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Thread: video - Split Thread Technique

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  1. #1
    Join Date
    May 2001
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    Amstelveen, The Netherlands
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    Default video - Split Thread Technique

    A short tutorial where I show the basic split thread technique - a must-have for any flytier's arsenal of techniques, with a wide variety of uses.


    http://www.youtube.com/watch?v=S0R5BMlKZ7I


    Please view in high resolution - if able.


    Cheers,
    Hans W
    ===================== You have a Friend in Low Places ======================
    Hans Weilenmann, The Netherlands
    http://www.flytierspage.com
    ================================================== ==============

  2. #2
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    Hans,

    First time I tried split thread was with Uni 8/0; as you stated, it "was hardly worth the effort". Very nice video; thanks for posting.

    Regards,
    Scott

  3. #3
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    Tennessee
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    I have been using your split thread technique ever since I first saw it here some time ago. I really like it much better then a loop dubbed body. Thanks so much for sharing....
    Warren
    Fly fishing and fly tying are two things that I do, and when I am doing them, they are the only 2 things I think about. They clear my mind.

  4. #4

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    That's a technique I should apply more often. This is especially pertinent during the colder months when my finger tips tend to crack and become rough making dubbing difficult. Thank you for sharing this with us Hans.
    Trout don't speak Latin.

  5. #5
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    This is a technique I first came across in the 90's in a Fly Fishing and Fly Tying article by Davie Wooton. That's a great demo Hans and will help a lot of people (though I find the people who need it most will not bother to view it).

    There is an additional tip if you find it difficult to split fine threads. Place your index finger behind the thread pointing toward you and run your finger nail up and down the thread. This will cause the thread to spread and give you a bigger target area to aim at with your needle.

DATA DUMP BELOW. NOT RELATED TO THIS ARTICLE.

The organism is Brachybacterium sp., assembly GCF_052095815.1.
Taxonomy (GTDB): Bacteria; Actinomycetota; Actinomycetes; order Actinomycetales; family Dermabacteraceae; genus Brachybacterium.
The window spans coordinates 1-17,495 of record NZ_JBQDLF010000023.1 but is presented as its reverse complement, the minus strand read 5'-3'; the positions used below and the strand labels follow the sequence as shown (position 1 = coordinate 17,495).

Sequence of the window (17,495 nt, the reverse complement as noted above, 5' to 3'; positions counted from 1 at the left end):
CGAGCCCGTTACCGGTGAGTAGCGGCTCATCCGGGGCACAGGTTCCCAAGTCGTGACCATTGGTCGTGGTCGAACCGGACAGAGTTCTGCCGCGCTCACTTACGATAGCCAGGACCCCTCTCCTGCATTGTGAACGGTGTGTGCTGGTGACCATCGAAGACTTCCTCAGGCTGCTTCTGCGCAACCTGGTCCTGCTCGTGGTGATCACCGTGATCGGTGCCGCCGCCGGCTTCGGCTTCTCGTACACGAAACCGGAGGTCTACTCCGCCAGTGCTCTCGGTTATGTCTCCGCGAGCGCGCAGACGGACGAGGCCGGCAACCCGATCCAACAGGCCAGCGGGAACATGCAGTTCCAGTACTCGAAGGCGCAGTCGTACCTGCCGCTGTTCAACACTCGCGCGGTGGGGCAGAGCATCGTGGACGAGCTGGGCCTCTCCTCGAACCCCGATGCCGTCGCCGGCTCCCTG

You'll notice if you watch carefully that Hans is using a bodkin made from a sewing machine needle (it looks like a Petitjean one to me). Sewing machine needles are designed to go through threads without damaging them. They make the best tool for this job, and it is easy, and inexpensive, to make your own.

    Cheers,
    A.
    "Political correctness is a doctrine, fostered by a delusional, illogical
    minority, and rabidly promoted by an unscrupulous mainstream media, which
    holds forth the proposition that it is entirely possible to pick up a ****
    by the clean end"

  6. #6
    Join Date
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    Quote Originally Posted by AlanB View Post
    This is a technique I first came across in the 90's in a Fly Fishing and Fly Tying article by Davie Wotton.
    Indeed - 1994. The first 'formal' reference I have found on this technique. I remain amazed how recent this technique appears to be.

    I would welcome literature (books or magazine articles) on the technique pre-dating 1994.

    There is an additional tip if you find it difficult to split fine threads. Place your index finger behind the thread pointing toward you and run your finger nail up and down the thread. This will cause the thread to spread and give you a bigger target area to aim at with your needle.
    Which is exactly what I do on the video.

    You'll notice if you watch carefully that Hans is using a bodkin made from a sewing machine needle (it looks like a Petitjean one to me). Sewing machine needles are designed to go through threads without damaging them. They make the best tool for this job, and it is easy, and inexpensive, to make your own.
    Not quite, Alan - it is in fact a C+F dubbing needle - but indeed, sewing machine needles are also very suitable.
    ===================== You have a Friend in Low Places ======================
    Hans Weilenmann, The Netherlands
    http://www.flytierspage.com
    ================================================== ==============

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